Monday, February 07, 2005

Back from NLII

The NLII meeting in New Orleans was worthwhile and rewarding - and New Orleans is quite the place to be, even the week before Mardi Gras! Mark and I ended up staying right in the French Quarter and were quite unprepared for the level of revelry that takes place in the week preceeding the official Mardi Gras celebration. A pleasant surprise. The streets were filled all night with very loud and boisterous revelment (pardonnez mon fran├žais faible). Still, we were able to adequately rest up for the preconference Croquet presentation the next morning. ;)

At the preconference session, we met some key people in the higher education IT world. The response to Croquet was very positive, and we've now been invited to attend the Emerging Practices and Learning Technologies in Higher Education NLII Focus Session at Rice University on Mar 8-9, 2005 whose attendees will be exploring strategies for anticipating, evaluating and incorporating new and emerging information technologies on their campuses. This should provide valuable insights into how we might best approach the issues around deploying Croquet in higher education settings.

I am particularly gratified to read a Croquet-related blog posting from one of the attendees at the NLII preconference session. It appeared here. Here is an excerpt:

"...I don’t think I’ll ever need to eat again.

But I should really speak to the NLII annual meeting, and not just to the New Orleans milieu, although, well, whew, what a town. Appetite city.

As wonderful as the food has been, though, the intellectual feast has already topped it. The session on Croquet yesterday morning left me rubbing my eyes in near-disbelief as I witnessed a demonstration of a 3D recursive meta-environment in which people, places, and things can be placed in rich contexts that are themselves meaningful creations, often collaborative creations. I saw a landscape in which one could carry around a 3D “snapshot” of a space that was dynamically updated even as one carried it around. In short, I saw a model of individual cognition externalized, cognition networked with other minds in a social context that was compelling, fun, piquant, and a little mysterious. Imagine a Magritte painting that first becomes “real,” and then becomes a prompt that asks students to reconceive their own conceptual work in a course–together. It’s very difficult to explain, but once you see it in action, impossible to forget. I’ll never be satisfied with the desktop metaphor for computing again.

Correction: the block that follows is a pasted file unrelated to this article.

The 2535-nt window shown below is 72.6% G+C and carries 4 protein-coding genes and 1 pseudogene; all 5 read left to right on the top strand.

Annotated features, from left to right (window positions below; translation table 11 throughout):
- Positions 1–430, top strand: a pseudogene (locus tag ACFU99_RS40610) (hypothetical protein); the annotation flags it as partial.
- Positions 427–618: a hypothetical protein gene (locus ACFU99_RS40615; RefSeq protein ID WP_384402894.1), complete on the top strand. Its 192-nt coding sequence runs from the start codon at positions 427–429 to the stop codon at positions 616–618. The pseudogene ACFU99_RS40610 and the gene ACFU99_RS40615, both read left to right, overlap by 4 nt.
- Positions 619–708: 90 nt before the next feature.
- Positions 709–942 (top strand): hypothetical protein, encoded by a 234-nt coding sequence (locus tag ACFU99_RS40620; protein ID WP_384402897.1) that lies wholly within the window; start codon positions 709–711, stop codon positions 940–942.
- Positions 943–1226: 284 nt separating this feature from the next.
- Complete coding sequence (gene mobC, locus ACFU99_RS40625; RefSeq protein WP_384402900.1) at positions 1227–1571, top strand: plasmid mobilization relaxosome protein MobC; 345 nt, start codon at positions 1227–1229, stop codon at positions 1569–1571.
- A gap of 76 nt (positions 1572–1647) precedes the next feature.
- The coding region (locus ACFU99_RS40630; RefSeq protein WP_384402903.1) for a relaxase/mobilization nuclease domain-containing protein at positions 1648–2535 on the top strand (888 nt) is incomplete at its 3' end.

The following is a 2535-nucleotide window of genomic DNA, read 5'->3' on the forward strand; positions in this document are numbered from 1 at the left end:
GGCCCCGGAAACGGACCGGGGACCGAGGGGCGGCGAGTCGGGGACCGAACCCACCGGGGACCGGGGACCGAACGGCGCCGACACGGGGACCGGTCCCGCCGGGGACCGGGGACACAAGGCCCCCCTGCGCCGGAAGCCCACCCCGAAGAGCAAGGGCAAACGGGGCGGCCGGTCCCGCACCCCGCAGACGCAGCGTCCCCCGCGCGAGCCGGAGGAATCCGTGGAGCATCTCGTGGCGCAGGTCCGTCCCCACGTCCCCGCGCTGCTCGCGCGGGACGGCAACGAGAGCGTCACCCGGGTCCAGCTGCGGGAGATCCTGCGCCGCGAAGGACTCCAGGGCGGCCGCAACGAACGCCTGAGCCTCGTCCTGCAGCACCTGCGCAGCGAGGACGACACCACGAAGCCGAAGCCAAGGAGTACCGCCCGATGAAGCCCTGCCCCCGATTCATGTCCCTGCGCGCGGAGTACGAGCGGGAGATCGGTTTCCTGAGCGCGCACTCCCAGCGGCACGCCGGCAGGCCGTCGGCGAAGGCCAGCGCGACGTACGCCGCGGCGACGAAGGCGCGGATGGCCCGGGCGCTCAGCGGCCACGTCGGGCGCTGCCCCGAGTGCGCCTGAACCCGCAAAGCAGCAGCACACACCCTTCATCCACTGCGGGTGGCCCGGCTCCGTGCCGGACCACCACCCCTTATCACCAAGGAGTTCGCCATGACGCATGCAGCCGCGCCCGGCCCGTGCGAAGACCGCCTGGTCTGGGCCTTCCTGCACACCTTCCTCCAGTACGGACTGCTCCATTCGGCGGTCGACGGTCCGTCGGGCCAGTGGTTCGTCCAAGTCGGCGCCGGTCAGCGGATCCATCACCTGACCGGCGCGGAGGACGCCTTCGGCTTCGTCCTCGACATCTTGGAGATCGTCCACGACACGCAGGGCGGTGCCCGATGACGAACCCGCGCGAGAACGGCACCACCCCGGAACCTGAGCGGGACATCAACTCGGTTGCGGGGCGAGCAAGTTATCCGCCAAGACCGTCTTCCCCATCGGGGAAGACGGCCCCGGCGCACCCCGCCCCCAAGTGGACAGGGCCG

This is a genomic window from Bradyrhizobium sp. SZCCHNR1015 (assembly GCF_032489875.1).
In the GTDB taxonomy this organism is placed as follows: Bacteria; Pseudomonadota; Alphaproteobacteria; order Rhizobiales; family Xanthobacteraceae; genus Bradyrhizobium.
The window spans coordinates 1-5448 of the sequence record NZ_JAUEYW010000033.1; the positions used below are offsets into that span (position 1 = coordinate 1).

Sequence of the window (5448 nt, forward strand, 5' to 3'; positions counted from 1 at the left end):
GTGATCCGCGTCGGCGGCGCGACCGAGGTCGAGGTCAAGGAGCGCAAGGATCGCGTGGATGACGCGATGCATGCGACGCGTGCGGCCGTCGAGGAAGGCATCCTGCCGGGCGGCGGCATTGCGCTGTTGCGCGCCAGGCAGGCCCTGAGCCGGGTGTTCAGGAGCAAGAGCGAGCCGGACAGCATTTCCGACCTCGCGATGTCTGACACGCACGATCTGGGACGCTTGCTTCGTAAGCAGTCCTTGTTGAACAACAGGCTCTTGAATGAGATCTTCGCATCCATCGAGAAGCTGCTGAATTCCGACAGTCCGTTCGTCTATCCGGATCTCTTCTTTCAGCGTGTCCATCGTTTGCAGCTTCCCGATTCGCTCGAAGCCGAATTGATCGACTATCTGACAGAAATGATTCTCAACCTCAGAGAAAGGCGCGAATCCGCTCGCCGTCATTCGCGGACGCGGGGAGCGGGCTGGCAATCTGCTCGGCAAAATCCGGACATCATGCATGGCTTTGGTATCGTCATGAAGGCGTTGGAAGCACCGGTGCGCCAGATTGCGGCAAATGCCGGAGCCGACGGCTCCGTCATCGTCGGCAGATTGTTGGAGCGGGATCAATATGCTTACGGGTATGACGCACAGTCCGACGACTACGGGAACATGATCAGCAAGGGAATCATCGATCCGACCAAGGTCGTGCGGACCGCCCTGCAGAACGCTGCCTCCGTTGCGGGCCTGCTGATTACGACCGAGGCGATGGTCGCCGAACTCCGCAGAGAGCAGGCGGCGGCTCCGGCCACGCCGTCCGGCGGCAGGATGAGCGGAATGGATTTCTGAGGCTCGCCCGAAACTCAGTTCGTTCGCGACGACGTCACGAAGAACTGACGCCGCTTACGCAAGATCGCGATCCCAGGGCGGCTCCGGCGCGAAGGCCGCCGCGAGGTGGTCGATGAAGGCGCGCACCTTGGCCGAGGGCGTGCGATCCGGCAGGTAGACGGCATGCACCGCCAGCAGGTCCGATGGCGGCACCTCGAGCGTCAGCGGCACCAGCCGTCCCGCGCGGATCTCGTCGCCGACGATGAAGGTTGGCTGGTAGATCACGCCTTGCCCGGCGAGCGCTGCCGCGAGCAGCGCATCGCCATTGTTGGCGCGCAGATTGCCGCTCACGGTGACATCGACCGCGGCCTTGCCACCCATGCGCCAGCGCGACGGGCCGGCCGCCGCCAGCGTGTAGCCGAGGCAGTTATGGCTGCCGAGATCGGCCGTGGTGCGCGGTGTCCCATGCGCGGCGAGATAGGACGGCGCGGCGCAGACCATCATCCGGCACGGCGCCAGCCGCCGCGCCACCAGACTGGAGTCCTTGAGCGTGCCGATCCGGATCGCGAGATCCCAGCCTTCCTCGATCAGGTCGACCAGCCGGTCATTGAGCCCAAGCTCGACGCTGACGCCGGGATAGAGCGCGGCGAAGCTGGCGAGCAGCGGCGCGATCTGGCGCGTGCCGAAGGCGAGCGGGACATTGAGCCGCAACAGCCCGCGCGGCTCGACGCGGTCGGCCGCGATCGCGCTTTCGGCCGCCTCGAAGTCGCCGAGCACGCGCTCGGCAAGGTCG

I do believe that Croquet is a way to bootstrap the Secret Society for Real School into the next key stage of its development. The first stage, an increasing dissatisfaction with a status quo in which education scales by means of an industrial model, is already upon us. That stage will end, I think, with some kind of popular revolt in which traditional schooling (traditional in the sense of what we’ve had for the last 100 years, not in the sense of, say, the Platonic Academy) will face crippling competition with other more compelling and convenient providers. I hope before we get to the end of that stage that the social and expertise contexts of real school will be freed from deadening 50-75 minute periods to explore its real potential as an ongoing conference devoted to, as Jerome Bruner put it, raising consciousness about the possibilities of communal mental experience. Subject areas, specific knowledge, even quizzes will still be part of the experience. But as with a good conference, the narrative that threads through the individual courses will continually inspire fresh perspectives–and a powerful sense of shared mission. A sense, finally, of occasion. Which brings Croquet back into the picture: the sense of occasion provided by that 3d object-oriented landscape, both dreamy and a little edgy, makes explicit the mental landscape we want our students to inhabit and, at last, build with us.